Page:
Wednesday, March 30, 2005
Tune in to Air America at 8:34pm tonight to hear Tom Hart, Tim Kreider and myself on the Majority Report with Janeane Garofalo and Sam Seder.
Tuesday, March 29, 2005
Dateline: Somewhere on the Chesapeake Bay, Maryland.
While I'm having a blast on the tour, I've also gained a certain amount of empathy for musicians on the road who have to perform no matter what. I inhaled a wonderful, rich brunch on Sunday that consisted of what I will now refer to as the very large Omelette of Doom, among other savory delights. I spent the next several hours feeling unwell and unsure of my ability to put on a good show that night. Fortunately, I improved once we reached the KGB bar; some nice bubbly Pilsner Urquell seemed to help. As it turned out, the show went great. The place was packed, with people standing out the door. Everyone seemed in the mood to laugh, and we found ourselves wishing all our venues served alcohol. Some people were visiting from the UK; they seemed heartened by our cartoons.
Yesterday we drove down to Philly in dismal weather for our reading at Robin's Bookstore, a wonderful, sprawling place with a very kind staff. Turnout was a bit light, but the crowd was appreciative. Our setup was close to the gentlemen's magazine section, which I think may have frustrated at least one dude who could not discreetly grab his wank mag.
Off to DC today for our final show.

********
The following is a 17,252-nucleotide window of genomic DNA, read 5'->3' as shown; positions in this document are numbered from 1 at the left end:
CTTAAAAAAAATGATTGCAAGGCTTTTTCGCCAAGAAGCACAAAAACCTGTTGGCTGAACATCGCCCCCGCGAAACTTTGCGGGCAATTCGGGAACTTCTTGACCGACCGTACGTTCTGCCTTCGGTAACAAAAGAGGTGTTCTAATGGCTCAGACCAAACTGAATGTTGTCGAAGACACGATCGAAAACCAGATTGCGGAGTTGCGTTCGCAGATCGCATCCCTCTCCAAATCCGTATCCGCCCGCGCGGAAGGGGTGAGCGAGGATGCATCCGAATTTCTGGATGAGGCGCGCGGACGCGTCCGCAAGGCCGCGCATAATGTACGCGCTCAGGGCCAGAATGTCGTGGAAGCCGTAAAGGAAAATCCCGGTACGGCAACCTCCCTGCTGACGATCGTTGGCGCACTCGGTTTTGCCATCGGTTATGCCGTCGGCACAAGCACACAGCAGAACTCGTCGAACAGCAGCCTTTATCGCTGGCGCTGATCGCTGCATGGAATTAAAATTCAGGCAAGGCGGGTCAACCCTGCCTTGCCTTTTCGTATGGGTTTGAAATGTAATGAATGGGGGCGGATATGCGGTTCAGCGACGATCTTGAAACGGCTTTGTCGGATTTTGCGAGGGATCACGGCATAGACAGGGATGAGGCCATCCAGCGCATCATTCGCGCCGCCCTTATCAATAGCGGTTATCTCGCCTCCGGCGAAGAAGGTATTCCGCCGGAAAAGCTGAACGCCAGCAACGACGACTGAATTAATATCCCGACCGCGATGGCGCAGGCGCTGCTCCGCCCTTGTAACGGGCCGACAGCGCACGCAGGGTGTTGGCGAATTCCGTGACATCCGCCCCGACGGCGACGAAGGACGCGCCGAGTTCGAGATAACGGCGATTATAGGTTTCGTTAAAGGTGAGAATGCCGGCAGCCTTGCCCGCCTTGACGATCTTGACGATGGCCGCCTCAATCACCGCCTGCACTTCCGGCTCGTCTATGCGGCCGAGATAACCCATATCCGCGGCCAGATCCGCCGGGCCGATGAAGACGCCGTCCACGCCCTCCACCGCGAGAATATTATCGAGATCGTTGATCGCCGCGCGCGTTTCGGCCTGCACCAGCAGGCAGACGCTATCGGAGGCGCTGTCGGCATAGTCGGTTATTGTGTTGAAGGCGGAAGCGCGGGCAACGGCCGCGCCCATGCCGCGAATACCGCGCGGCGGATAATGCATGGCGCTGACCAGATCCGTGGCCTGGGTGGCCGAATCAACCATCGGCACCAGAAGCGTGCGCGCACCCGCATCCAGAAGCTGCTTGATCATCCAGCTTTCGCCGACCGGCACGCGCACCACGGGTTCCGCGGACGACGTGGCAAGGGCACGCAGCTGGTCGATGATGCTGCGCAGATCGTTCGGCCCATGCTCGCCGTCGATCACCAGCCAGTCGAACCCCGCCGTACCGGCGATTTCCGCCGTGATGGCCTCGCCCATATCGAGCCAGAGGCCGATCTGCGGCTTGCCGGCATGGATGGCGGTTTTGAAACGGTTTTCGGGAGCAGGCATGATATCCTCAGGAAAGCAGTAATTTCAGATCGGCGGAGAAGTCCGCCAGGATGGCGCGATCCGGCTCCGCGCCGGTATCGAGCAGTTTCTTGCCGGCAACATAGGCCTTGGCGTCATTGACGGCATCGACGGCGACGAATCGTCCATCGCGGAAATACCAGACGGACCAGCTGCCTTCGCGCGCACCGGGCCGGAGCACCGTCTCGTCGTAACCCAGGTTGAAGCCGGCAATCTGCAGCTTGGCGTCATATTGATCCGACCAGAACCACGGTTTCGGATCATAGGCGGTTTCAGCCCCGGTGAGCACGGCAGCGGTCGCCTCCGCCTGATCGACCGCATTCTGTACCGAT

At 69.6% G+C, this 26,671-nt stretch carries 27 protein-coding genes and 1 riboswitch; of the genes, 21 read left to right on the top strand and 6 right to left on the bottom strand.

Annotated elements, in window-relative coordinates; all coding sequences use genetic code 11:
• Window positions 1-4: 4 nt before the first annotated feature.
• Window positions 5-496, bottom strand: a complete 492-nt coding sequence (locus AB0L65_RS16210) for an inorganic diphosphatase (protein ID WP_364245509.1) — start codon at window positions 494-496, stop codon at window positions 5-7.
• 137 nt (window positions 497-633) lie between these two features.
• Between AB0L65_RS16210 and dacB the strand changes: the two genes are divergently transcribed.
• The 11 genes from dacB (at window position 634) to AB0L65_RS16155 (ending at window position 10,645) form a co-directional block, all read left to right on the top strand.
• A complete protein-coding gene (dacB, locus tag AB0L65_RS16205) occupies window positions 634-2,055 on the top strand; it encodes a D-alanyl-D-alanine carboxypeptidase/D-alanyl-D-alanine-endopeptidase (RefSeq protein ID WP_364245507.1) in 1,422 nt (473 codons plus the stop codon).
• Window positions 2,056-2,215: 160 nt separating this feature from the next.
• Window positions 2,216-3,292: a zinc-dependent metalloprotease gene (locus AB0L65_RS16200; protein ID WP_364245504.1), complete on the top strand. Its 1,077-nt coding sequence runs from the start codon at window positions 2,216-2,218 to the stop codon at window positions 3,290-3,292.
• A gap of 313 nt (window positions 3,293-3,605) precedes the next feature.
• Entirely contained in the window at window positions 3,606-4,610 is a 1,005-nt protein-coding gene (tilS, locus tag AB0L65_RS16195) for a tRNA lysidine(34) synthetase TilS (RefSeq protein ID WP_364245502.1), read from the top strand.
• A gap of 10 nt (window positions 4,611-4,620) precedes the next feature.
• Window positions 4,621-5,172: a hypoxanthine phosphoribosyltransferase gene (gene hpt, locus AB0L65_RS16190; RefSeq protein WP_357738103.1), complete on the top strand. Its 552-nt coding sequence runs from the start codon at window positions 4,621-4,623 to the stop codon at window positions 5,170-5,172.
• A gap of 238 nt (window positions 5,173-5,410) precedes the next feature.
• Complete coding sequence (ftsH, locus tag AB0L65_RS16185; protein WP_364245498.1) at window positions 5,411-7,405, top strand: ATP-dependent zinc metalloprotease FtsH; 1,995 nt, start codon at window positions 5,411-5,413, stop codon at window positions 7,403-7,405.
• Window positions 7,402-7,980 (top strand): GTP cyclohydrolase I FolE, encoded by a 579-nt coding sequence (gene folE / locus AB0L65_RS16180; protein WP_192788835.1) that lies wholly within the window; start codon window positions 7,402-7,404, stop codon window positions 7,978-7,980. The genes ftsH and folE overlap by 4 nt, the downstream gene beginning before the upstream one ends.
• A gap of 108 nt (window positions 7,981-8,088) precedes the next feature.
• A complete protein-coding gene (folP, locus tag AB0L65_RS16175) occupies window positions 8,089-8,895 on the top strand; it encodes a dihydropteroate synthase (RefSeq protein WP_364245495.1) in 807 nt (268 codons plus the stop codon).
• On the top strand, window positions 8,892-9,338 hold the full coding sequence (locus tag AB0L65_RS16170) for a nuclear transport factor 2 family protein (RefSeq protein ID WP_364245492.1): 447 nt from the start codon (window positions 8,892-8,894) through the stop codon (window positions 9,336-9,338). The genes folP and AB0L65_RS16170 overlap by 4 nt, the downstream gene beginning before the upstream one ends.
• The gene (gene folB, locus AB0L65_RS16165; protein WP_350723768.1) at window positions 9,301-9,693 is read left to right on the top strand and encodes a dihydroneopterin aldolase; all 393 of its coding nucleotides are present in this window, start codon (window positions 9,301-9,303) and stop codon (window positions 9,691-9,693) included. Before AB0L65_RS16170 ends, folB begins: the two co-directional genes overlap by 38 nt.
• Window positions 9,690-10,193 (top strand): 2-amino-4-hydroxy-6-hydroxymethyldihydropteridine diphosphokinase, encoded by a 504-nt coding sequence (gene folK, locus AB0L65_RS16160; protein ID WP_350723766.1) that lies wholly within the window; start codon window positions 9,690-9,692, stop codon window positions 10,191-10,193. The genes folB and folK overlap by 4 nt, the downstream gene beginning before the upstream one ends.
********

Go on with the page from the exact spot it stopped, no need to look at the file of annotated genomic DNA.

Monday, March 28, 2005
We located the article about our tour online.
I thought maybe I could eke out a strip while on the road, but I'm afraid it's a "classic" Slowpoke this week. Albeit a somewhat timely one, given the Republicans' recent vote against raising the minimum wage. Oh, you hadn't heard about that? But you've heard about some lady with a feeding tube, I'll bet.
Captains of Industry Speak
Sunday, March 27, 2005
We drove up to New Haven today for our reading at Atticus Books. It was one of those days where things feel a little precarious, but everything works out in the end. I decided to break my cartoons up into single panels so they'd be easier to see; this involved frenzied editing on the laptop the entire way to New Haven. Between the brilliant sunlight and axle-bustingly shitty roads, it was difficult to execute delicate Photoshop commands, but somehow I prevailed (I'm now a master of Extreme Photoshopping).
We arrived to find a rather distressing shortage of chairs at our venue; I set about plucking chairs one by one from the cafe as people cleared out, which became something of a sport until I was told to stop. To be fair, the cafe was extremely busy. But providing chairs for a reading is kinda de rigueur, you know. Anyway, it turned out my extra chairs were almost enough, and the people sitting in front on the floor didn't seem to mind. And we were provided free sandwiches, to my delight. Free sandwiches are one of life's great joys.